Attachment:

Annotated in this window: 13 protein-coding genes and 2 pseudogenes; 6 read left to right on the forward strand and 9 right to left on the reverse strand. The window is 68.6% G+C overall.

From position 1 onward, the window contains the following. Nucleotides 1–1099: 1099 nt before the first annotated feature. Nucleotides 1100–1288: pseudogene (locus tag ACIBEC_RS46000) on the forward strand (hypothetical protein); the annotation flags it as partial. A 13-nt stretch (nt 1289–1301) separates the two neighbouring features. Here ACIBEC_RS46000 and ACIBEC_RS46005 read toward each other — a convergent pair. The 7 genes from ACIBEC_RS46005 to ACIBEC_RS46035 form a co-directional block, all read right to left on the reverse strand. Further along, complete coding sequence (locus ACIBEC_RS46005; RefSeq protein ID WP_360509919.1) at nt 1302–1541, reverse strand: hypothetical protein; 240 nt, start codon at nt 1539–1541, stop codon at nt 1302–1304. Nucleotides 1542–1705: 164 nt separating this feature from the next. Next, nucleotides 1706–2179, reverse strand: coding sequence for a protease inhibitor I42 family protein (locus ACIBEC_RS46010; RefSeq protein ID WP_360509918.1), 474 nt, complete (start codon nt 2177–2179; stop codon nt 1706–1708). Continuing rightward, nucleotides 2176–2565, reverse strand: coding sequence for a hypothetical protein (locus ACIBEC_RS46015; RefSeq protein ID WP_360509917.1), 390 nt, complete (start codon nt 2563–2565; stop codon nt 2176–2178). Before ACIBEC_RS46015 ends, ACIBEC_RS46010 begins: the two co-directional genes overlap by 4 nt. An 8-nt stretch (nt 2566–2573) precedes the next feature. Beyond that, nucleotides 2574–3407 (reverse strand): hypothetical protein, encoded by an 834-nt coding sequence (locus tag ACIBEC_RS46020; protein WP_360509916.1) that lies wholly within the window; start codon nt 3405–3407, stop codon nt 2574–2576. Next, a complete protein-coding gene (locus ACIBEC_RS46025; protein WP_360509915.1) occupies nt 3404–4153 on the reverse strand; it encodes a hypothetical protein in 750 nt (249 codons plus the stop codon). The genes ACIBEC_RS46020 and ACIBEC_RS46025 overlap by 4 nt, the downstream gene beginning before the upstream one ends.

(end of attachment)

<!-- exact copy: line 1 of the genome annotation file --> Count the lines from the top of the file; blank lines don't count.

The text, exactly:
Annotated in this window: 13 protein-coding genes and 2 pseudogenes; 6 read left to right on the forward strand and 9 right to left on the reverse strand. The window is 68.6% G+C overall.